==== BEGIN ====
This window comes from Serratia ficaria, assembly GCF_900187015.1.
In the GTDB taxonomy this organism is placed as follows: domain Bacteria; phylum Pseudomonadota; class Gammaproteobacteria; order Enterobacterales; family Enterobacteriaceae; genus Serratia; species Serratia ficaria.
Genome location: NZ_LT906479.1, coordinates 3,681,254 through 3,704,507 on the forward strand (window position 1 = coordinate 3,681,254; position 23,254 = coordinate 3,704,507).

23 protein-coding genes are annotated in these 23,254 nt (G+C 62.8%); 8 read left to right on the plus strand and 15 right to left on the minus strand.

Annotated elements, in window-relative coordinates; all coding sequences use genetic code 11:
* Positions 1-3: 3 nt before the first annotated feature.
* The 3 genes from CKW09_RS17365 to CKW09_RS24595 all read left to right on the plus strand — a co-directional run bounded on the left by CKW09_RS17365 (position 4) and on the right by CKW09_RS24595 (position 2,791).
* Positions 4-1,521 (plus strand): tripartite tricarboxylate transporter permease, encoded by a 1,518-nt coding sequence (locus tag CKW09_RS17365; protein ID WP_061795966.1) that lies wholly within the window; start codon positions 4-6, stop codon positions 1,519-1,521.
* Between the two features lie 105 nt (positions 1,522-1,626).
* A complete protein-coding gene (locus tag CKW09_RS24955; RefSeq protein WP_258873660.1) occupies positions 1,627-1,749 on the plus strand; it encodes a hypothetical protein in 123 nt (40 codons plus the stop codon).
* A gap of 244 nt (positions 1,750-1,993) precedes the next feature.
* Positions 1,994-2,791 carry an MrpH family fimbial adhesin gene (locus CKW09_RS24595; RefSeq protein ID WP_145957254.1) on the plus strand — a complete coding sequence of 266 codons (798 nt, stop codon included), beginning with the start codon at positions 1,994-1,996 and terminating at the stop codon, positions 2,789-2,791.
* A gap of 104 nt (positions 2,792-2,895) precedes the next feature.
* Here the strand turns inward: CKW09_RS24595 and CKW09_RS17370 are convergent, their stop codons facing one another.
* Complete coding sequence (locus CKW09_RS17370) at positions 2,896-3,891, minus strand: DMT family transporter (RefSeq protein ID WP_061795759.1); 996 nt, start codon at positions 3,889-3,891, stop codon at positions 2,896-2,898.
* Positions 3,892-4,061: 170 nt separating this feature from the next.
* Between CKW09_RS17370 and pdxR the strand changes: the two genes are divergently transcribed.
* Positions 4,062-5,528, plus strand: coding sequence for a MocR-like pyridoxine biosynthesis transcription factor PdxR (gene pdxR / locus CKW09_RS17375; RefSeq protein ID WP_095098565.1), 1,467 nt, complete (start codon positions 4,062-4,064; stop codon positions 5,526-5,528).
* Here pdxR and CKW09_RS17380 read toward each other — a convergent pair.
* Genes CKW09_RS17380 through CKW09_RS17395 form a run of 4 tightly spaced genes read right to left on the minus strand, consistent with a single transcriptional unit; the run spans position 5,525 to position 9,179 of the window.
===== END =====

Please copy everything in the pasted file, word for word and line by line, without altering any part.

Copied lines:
This window comes from Serratia ficaria, assembly GCF_900187015.1.
In the GTDB taxonomy this organism is placed as follows: domain Bacteria; phylum Pseudomonadota; class Gammaproteobacteria; order Enterobacterales; family Enterobacteriaceae; genus Serratia; species Serratia ficaria.
Genome location: NZ_LT906479.1, coordinates 3,681,254 through 3,704,507 on the forward strand (window position 1 = coordinate 3,681,254; position 23,254 = coordinate 3,704,507).

23 protein-coding genes are annotated in these 23,254 nt (G+C 62.8%); 8 read left to right on the plus strand and 15 right to left on the minus strand.

Annotated elements, in window-relative coordinates; all coding sequences use genetic code 11:
* Positions 1-3: 3 nt before the first annotated feature.
* The 3 genes from CKW09_RS17365 to CKW09_RS24595 all read left to right on the plus strand — a co-directional run bounded on the left by CKW09_RS17365 (position 4) and on the right by CKW09_RS24595 (position 2,791).
* Positions 4-1,521 (plus strand): tripartite tricarboxylate transporter permease, encoded by a 1,518-nt coding sequence (locus tag CKW09_RS17365; protein ID WP_061795966.1) that lies wholly within the window; start codon positions 4-6, stop codon positions 1,519-1,521.
* Between the two features lie 105 nt (positions 1,522-1,626).
* A complete protein-coding gene (locus tag CKW09_RS24955; RefSeq protein WP_258873660.1) occupies positions 1,627-1,749 on the plus strand; it encodes a hypothetical protein in 123 nt (40 codons plus the stop codon).
* A gap of 244 nt (positions 1,750-1,993) precedes the next feature.
* Positions 1,994-2,791 carry an MrpH family fimbial adhesin gene (locus CKW09_RS24595; RefSeq protein ID WP_145957254.1) on the plus strand — a complete coding sequence of 266 codons (798 nt, stop codon included), beginning with the start codon at positions 1,994-1,996 and terminating at the stop codon, positions 2,789-2,791.
* A gap of 104 nt (positions 2,792-2,895) precedes the next feature.
* Here the strand turns inward: CKW09_RS24595 and CKW09_RS17370 are convergent, their stop codons facing one another.
* Complete coding sequence (locus CKW09_RS17370) at positions 2,896-3,891, minus strand: DMT family transporter (RefSeq protein ID WP_061795759.1); 996 nt, start codon at positions 3,889-3,891, stop codon at positions 2,896-2,898.
* Positions 3,892-4,061: 170 nt separating this feature from the next.
* Between CKW09_RS17370 and pdxR the strand changes: the two genes are divergently transcribed.
* Positions 4,062-5,528, plus strand: coding sequence for a MocR-like pyridoxine biosynthesis transcription factor PdxR (gene pdxR / locus CKW09_RS17375; RefSeq protein ID WP_095098565.1), 1,467 nt, complete (start codon positions 4,062-4,064; stop codon positions 5,526-5,528).
* Here pdxR and CKW09_RS17380 read toward each other — a convergent pair.
* Genes CKW09_RS17380 through CKW09_RS17395 form a run of 4 tightly spaced genes read right to left on the minus strand, consistent with a single transcriptional unit; the run spans position 5,525 to position 9,179 of the window.